Just to be clear: I did not attempt running the May 7 Long Island Half-Marathon — 13.1 miles — as some death-defying challenge at 70. Risk does not appeal to me, which explains why I never considered celebrating my septuagenarian situation by climbing Mount Everest (fear of heights) or swimming the English Channel (fear of pruney bathtub skin).

Furthermore, in the words of the late George Sheehan — a cardiologist who became a philosopher of the recreational running movement 40 years ago — I have the pain threshold of a firm handshake. I am opposed to torture in all its forms.

So let me report that I did not suffer. Unless one considers the uncomfortable realization that with age comes a significant fading of muscle memory. Leg oldsheimer’s. What took me an hour and 36 minutes when I was 39; what took me an hour and 48 minutes when I was 49 (the last time I attempted the distance); required, on this occasion, 2 hours, 35 minutes and 41 seconds.

But I will argue that it’s possible to have a good time without having a good time. And I will submit that it is crucial to have a patient wife. Though Donna freely volunteered to be my pre- and post-race valet and to observe my start and finish, I was fully aware that she was due at work a mere four hours after the starting gun. And the clock was ticking.

She had convinced me to buy a $20 pouch for my iPhone, strapped to my bicep, which gave us a lifeline in case of emergency. Turned out that I didn’t die, but her phone did.

And . . . where was I? Oh, yes. Why?

I’ve asked other runners, of all ages and stations in life, that question — not just about attempting the marathon or half-marathon, but also about putting in the daily mileage necessary to safely attempt them. It’s the challenge, they say. It’s the internal struggle, as opposed to trying to beat the other guy. It’s a great escape from more important things in life. It’s a way to get out of the house.

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Also: Why not?

This was not a bucket-list thing. I was in my late 20s when I joined the running boom, a program already in progress, and set about proving (to myself) that I was a “legitimate” runner by twice finishing full 26.2-mile marathons. Then came eight half-marathons, my last one in 1996.

What ended the habit of entering such events was the rigmarole of paying entry fees, fighting crowds, traveling to races, fitting them into work and family schedules. And: Been there, done that.

But I remained hooked on the addiction of a daily, leisurely run, and somehow got the notion in February that I should try the half-marathon again. Because it was there, I guess.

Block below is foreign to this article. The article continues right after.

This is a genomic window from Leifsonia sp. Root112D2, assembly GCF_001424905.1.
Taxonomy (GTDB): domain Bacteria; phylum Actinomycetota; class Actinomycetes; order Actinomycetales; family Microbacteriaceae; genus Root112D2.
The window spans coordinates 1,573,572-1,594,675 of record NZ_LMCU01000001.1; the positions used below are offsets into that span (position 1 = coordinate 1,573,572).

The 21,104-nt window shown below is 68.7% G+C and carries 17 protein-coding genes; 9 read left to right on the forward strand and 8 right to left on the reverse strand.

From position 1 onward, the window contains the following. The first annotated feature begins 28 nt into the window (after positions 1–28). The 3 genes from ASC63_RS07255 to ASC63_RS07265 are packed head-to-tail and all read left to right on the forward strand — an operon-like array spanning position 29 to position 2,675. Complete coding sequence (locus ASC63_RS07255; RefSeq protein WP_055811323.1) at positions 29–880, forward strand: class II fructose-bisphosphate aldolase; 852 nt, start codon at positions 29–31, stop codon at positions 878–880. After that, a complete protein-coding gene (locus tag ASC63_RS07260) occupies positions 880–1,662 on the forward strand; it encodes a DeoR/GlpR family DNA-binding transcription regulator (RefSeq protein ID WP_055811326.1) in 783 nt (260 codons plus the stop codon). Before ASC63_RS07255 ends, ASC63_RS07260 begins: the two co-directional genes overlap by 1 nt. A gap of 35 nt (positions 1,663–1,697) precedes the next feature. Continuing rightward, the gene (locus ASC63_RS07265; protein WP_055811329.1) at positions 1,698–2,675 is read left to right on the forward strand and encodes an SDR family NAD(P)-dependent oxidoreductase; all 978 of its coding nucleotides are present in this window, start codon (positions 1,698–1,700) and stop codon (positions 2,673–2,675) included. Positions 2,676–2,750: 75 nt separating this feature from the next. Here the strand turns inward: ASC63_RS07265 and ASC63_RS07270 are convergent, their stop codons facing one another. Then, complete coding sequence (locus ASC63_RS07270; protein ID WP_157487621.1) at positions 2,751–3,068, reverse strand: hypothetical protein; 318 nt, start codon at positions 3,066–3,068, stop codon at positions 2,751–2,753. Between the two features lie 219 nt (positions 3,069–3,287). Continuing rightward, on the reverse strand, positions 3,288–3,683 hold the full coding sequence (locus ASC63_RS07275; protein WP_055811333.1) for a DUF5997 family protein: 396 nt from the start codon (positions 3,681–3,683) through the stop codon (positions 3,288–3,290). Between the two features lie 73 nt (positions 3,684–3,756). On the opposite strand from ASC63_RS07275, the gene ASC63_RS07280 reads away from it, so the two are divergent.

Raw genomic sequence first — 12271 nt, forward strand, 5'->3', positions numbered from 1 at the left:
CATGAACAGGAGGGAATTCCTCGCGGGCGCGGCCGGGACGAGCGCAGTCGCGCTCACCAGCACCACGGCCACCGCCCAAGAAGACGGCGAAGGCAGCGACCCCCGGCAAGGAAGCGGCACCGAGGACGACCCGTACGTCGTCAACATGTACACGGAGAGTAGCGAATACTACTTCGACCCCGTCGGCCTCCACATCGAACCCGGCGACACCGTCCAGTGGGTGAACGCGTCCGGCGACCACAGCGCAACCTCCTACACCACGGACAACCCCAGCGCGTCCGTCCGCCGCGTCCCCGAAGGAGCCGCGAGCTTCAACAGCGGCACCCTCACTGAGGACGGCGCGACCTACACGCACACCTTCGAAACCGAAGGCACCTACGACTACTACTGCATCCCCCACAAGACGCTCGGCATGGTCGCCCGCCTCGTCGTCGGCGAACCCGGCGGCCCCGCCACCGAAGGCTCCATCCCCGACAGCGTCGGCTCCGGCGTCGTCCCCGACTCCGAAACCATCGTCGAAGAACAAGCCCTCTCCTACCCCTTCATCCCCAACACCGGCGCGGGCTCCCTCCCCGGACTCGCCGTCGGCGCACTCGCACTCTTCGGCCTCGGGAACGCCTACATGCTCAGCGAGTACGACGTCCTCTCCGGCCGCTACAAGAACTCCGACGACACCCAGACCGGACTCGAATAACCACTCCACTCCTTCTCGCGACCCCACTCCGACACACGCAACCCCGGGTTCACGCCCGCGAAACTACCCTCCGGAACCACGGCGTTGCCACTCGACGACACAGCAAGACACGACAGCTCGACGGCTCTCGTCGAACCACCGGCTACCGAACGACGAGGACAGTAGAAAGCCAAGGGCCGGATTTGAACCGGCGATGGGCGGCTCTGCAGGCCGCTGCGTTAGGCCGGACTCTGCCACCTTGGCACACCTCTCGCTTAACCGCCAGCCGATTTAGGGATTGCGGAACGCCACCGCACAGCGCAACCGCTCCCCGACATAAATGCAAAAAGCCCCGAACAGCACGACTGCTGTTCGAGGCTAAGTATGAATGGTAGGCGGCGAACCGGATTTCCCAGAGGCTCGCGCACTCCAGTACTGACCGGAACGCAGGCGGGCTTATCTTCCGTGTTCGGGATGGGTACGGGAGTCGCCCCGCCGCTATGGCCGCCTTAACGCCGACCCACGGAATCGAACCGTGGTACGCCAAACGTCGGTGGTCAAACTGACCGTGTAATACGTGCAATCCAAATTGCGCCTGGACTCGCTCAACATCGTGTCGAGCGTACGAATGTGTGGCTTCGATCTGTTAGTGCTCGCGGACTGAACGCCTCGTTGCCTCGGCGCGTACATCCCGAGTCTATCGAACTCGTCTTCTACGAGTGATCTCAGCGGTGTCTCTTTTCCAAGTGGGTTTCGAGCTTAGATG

The new dare was accepting that I am an old retired guy. On Social Security and Medicare. With a pre-existing condition: moderately severe lead-footedness. I never have been especially fast, and I had to prepare myself psychologically for the fact that many people — not necessarily younger than I — would be passing me along the way.

Chugging along, I had an ideal view of the backs of many, many fellow participants. But, once I was past the first two miles, fighting to warm up in the chilly winds, things went as well as could be expected. Spectators scattered along the course were exceptionally kind, many offering the standard “looking good” evaluation even for those of us who, I strongly suspect, were not.

In taking constant readings throughout the 13.1 miles, I was encouraged by the lack of alarming signals like balking knees, sore shins or aching Achilles, and was maintaining roughly the same pace as my daily 5- and 6-mile ramblings. I quite enjoyed again being in such a pedestrian celebration, laying down all those noncarbon footprints.

In the end, the greatest danger might have been the bag of munchies handed out to all finishers. Along with a healthy banana, there was a processed bagel, doughnut, muffin and cookie with frightening levels of carbohydrates, sugar and calories. After being whisked home by Donna on her way to work, I settled for handfuls of almonds and a bag of M & M’s (peanut). Coffee and plenty of water.

I had finished 1,768th in a field of 2,073 and think I detected a chortle in Donna’s voice: “You only beat 305 people!?”

Except, in my age group (male, 70 to 74), I was 10th of 18. The senior discount.